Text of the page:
It takes courage to know when to quit
The decision to de-list Malaysia Airlines is possibly not going far enough, especially in a lost cause
When is the right time to quit?
Yet again we are fortunate to be able to call on sage advice from the actor W.C. Fields, who said: "If at first you don't succeed, try again. Then quit. No use being a damn fool about it."
News that troubled Malaysia Airlines is to be delisted from the Kuala Lumpur stock exchange by the government-backed Khazanah Nasional wealth fund comes as no surprise, but it may turn out to be an act of quitting that does not go far enough.
Indeed it can be argued that were Malaysia Airlines a purely private company, it might have already given up the ghost. After two fatal air disasters in the space of just four months, it has understandably proved very hard to persuade travellers to opt for this airline. The brand, in other words, has fallen into toxic status.
Whether the company deserves this fate is beside the point, because toxicity is a conclusion not a cause.
Some companies are responsible for their own downfall.
Two prime examples from Britain come to mind, the first being the high street jeweller Ratners, which had half of Britain's retail jewellery market before its founder, Gerald Ratner, gave a notorious speech describing his own goods as "crap".
The company imploded more or less overnight, and Ratner closed it down.
More recently, the media mogul Rupert Murdoch decided to shut down Britain's bestselling News of the World newspaper after it became immersed in scandal over phone tapping and its troubles threatened to contaminate other parts of the company's portfolio. Ratner and Murdoch acted with speed. Over at Malaysia Airlines, it looks as though the folks in charge really believe their brand can be decontaminated by side-stepping the big issue and tidying up around the edges. Their chances of success are low.
On the other hand, by acting fast and decisively, Murdoch cut his losses at the News of the World and promptly launched the Sun on Sunday in its place.
These are well-known examples of company bosses who knew when to quit and were able to start again. Often, however, decisions about when to quit are far less dramatic and far less easy to call.
Parts of businesses go bad, partnerships turn sour and parts of the product line need to be axed, but it is never quite clear when any of these things should be done or indeed whether the problems can be fixed.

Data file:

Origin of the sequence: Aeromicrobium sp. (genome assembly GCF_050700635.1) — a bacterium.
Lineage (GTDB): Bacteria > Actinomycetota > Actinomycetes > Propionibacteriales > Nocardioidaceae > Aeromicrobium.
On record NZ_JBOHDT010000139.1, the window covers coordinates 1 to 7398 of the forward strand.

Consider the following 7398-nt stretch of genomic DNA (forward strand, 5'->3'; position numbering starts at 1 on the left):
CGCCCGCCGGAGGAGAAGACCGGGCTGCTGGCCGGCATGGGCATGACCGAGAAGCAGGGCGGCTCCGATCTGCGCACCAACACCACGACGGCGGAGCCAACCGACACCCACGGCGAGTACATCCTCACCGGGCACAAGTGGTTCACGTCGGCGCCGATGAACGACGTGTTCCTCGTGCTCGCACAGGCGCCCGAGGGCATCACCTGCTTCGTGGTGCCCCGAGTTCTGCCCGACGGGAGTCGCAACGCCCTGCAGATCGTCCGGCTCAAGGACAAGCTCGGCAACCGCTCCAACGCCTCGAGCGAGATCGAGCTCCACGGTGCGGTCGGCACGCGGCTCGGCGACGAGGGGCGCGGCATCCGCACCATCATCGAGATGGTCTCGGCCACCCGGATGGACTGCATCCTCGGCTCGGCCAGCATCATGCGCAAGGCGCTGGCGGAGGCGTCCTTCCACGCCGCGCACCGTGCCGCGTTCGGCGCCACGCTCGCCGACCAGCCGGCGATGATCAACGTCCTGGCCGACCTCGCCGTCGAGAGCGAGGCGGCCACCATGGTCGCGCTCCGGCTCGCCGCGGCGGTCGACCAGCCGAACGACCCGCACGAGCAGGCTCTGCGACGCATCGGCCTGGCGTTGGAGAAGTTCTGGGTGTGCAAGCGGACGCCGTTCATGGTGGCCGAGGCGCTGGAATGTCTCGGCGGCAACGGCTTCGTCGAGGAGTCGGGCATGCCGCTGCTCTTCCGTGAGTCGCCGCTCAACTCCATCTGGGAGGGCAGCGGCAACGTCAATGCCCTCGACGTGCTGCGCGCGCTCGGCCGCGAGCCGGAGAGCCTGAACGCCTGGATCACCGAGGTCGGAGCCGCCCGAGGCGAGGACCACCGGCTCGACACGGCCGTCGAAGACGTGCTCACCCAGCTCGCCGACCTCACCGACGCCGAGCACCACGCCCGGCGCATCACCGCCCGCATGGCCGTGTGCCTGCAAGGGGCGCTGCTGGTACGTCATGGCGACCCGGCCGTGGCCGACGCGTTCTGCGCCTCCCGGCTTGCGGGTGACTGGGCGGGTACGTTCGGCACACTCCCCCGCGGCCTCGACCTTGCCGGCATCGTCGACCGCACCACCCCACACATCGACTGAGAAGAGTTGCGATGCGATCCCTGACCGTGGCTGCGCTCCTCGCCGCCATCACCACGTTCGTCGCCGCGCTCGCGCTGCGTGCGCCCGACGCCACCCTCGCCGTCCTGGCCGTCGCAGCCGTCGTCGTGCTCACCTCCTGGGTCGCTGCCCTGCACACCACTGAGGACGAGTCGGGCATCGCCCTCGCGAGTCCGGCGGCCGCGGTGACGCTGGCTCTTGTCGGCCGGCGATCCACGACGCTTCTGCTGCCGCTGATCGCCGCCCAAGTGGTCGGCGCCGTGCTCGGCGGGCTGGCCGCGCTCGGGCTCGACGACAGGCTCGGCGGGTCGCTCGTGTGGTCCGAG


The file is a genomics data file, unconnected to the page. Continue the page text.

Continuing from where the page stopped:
In some senses, entrepreneurs are like gamblers who believe that the next hand will turn the tide on their losses. Moreover, they are optimists by nature, with a strong belief in their ability to fix problems. Most do not see themselves as "quitters".
Persistence in the face of unfavourable odds often pays off, and this determination is built into the DNA of people who run businesses.
So, it is far from simple to know when is the right time to quit and when to stay.
If this sounds heartfelt, it is because like everyone I know who has started a business and does not have the Bank of Daddy for back-up, these painful decisions crop up regularly.
Sometimes, the decision is complicated by pride and the reluctance to admit failure; sometimes, sentimental attachment to people and things makes it hard to focus on the real issues.
However, having the courage to quit is every bit as commendable as having the courage to start something new.
I have to admit that I am in the slow lane when it comes to abandoning a project or, indeed, an entire company.
Colleagues invariably come to me with depressing figures showing why it's not worth going on with a loss-making business. I cling to the illusion that losses can be turned into profit, but there is always a point at which it makes no sense to press on.
If I were smart about all this, I would have reached this point before the red ink starts flowing freely over the accounts, but such prescience is beyond me.
Indeed I suspect that most entrepreneurs are similarly lagging in these matters.
My way of dealing with it is to have something new to move on to before abandoning whatever it is that needs to be abandoned.
There is some comfort in the thought that to succeed you need to have experienced loss; there may be something in this notion, but it still has the hollow ring of a platitude.
Meanwhile over at Malaysia Airlines, they have the comfort of access to other folk's money while they ponder on how long they must wait before accepting the inevitable.
Stephen Vines runs companies in the food sector and moonlights as a journalist and broadcaster